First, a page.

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Politics of Macau
Wikipedia:Text of GNU
Free Documentation


Wikipedia:Text of GNU
Free Documentation


Politics of Macau takes place in a framework of a political system dominated by the People's Republic of China,
an own legislature, the Chief Executive as the head of government, and of a multi-party system. Executive power
is exercised by the government.

Macau as part of the People's Republic of China

In accordance with Article 31 of the Constitution of the People's Republic of China, Macau has Special
Administrative Region status, which provides constitutional guarantees for implementing the policy of "one
country, two systems" and the constitutional basis for enacting the Basic Law of the Macau Special Administrative
Region. Although geographically part of Guangdong Province, the Macau Special Administrative Region is directly
under the authority of the central government of the People's Republic of China in Beijing, which controls the
foreign affairs and defense of Macau but otherwise grants the region "a high degree of authority." The Basic Law
took force upon handover of sovereignty from Portugal on December 20, 1999, and is to remain in effect for fifty
years (that is, until 2049).

Macau's seven deputies to the National People's Congress (NPC) are selected by an electoral conference; they
attended their first session of the NPC in Beijing in March 2000. Previously, in December 1999, the NPC Standing
Committee approved the membership of the NPC Committee for the Basic Law of the Macau Special
Administrative Region, chaired by NPC Vice Chairman Qiao Xiaoyang, for a five-year term. Half of the ten
members are from Macau, the others from mainland China. Macau also has representation on the National
Committee of the Chinese People's Political Consultative Conference.
Politics and government
of Macau

The headquarters of Macau Government
Politics and government
of Macau

Executive branch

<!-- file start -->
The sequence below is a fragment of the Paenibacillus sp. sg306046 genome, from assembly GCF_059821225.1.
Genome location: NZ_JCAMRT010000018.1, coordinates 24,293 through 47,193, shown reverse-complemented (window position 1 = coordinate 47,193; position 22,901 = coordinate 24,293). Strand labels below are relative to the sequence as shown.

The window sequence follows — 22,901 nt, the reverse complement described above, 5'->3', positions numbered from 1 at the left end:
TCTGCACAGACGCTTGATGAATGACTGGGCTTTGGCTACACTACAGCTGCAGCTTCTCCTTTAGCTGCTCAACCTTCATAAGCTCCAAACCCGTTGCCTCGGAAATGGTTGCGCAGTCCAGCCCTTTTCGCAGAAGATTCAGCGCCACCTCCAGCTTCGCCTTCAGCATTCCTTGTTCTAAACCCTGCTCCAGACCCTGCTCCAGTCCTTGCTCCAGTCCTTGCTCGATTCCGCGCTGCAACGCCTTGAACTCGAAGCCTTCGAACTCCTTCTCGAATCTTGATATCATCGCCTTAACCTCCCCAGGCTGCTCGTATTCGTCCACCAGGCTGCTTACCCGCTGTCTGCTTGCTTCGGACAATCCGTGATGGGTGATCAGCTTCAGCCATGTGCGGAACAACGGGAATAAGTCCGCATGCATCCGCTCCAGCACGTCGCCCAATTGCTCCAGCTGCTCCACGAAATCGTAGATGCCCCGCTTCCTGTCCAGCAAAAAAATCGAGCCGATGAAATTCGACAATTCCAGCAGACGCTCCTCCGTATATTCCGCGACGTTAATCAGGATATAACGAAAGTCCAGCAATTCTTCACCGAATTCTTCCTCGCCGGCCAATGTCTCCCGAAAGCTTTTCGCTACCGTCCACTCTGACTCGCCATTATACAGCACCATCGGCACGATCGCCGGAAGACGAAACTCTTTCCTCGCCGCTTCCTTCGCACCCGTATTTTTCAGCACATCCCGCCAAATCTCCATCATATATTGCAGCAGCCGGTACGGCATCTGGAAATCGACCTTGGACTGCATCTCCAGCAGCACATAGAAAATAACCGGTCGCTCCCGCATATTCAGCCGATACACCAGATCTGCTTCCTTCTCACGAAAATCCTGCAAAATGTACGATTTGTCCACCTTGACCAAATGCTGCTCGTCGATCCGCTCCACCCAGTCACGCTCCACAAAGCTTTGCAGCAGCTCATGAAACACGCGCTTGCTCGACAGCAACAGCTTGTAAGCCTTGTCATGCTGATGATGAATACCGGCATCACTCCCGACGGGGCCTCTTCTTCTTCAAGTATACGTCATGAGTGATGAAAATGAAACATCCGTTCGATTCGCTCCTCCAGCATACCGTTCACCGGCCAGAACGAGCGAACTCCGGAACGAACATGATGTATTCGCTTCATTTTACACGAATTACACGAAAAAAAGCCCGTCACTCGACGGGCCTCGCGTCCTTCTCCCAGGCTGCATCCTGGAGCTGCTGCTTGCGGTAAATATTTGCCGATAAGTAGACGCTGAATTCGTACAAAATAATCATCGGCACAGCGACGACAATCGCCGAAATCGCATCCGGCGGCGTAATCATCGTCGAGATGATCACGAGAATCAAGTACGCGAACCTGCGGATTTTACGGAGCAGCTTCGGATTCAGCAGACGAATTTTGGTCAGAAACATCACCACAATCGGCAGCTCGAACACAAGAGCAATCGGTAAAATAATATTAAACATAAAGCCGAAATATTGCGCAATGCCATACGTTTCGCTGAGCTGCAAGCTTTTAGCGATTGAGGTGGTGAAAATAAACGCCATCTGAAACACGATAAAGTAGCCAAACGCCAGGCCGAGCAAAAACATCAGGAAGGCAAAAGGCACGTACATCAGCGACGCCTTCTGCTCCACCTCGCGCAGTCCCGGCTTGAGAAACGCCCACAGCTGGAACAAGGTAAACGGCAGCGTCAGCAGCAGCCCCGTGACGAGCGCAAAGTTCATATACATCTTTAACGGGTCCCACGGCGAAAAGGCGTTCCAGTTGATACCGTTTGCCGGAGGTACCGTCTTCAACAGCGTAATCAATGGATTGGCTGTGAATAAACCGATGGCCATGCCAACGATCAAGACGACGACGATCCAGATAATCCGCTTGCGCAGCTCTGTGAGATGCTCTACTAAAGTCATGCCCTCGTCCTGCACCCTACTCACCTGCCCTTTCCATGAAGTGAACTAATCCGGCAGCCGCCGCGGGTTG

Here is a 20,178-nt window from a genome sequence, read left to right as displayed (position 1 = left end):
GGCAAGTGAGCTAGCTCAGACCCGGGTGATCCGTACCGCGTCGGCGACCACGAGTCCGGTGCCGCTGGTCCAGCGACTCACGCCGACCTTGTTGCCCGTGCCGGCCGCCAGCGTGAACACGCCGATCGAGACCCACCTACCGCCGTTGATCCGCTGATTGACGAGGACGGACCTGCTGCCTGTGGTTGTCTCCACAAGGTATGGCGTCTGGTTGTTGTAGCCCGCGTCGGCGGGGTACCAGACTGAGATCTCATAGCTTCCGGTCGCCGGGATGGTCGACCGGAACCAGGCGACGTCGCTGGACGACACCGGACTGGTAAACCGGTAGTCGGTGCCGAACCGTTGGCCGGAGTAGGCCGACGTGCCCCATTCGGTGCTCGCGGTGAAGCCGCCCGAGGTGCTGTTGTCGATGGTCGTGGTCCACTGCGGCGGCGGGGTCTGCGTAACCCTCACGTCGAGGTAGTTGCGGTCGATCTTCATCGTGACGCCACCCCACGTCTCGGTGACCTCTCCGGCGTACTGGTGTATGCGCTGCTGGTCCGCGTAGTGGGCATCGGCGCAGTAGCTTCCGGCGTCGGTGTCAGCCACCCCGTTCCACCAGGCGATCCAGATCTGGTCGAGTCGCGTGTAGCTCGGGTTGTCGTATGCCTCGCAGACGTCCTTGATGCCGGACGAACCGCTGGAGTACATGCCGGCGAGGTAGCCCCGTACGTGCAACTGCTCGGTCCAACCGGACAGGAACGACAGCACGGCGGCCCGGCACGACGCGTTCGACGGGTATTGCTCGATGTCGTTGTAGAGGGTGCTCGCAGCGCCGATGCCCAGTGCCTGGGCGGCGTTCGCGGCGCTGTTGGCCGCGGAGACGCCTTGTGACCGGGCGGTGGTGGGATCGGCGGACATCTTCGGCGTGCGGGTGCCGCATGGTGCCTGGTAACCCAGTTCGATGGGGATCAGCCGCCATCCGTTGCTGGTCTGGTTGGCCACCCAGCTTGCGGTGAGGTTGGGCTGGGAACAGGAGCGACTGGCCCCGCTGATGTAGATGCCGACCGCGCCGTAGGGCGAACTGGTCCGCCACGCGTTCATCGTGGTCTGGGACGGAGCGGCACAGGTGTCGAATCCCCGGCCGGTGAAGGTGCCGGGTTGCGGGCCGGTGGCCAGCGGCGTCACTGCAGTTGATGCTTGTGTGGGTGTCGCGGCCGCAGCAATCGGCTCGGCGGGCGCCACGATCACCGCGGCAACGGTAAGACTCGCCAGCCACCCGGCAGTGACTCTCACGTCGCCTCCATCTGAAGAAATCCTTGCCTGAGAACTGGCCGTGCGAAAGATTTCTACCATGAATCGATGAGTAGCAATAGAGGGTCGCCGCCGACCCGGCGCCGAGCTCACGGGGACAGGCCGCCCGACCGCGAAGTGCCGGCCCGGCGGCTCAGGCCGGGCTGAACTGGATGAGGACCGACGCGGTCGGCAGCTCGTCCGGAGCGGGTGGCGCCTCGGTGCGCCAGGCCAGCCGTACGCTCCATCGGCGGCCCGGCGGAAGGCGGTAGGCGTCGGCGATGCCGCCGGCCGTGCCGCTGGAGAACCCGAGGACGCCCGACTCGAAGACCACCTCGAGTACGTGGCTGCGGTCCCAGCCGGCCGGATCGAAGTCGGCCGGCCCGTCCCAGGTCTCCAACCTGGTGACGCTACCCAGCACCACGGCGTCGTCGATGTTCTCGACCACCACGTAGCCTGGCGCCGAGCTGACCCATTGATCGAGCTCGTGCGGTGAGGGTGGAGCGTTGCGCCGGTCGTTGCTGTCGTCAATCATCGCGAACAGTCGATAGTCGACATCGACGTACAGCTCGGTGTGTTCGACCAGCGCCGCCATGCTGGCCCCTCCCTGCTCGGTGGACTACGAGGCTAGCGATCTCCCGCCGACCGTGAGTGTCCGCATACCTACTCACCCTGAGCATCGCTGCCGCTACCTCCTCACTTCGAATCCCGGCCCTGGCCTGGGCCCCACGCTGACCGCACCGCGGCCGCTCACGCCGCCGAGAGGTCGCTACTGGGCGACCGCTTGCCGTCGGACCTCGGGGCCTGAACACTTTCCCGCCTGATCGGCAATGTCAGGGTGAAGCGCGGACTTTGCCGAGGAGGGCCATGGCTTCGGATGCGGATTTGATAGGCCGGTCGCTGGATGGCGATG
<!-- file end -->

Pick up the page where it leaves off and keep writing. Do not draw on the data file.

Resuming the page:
Main article: Chief Executive of Macau

Main office holders
Office                Name                Party              Since
President         Hu Jintao         Communist    March PRC    
                                         Party of            2003

Chief                Edmund Ho                               20 Dec
Executive         Hau-wah                                    1999

The Chief Executive of Macau is appointed by the
People's Republic of China's central government after
selection by an election committee, whose members
are nominated by corporate bodies. The chief executive
appears before a cabinet, the Executive Council, of
between 7 and 11 members. The term of office of the
chief executive is 5 years, and no individual may serve
for more than two consecutive terms. The governor has
strong policymaking and executive powers similar to
The Legislative Assembly of Macau
of a president. These powers are, however, limited from above by the central
government in Beijing, to whom the governor reports directly, and from below (to a
more limited extent) by the legislature.

In May 1999, Edmund Ho, a community leader and banker, is the first PRC-
appointed chief executive of the Macau SAR, having replaced General de Rocha
Viera on 20 December 1999. He was elected by the 200-member Chief Executive
Selection Committee. Ho, born in Macau in 1955, was the first Chinese person to
govern the region since the 1550s. Prior to 20 December 1999, Ho nominated
major officials in the new government and carried out other transfer tasks. The
executive branch of the Macau government has the following cabinet departments,
each headed by a secretary: Administration and Justice, Economic and Financial
Affairs, Security, Social Affairs and Culture, and Transport and Public Works. There
also are two commissions, Against Corruption and Audit, and a chief public
prosecutor. Upon Macau's reversion to China, the executive offices were moved
from Macau Government House temporarily to the Banco Tai Fung.

Legislative branch

The legislative organ of the territory is the Legislative Assembly, a 29-member body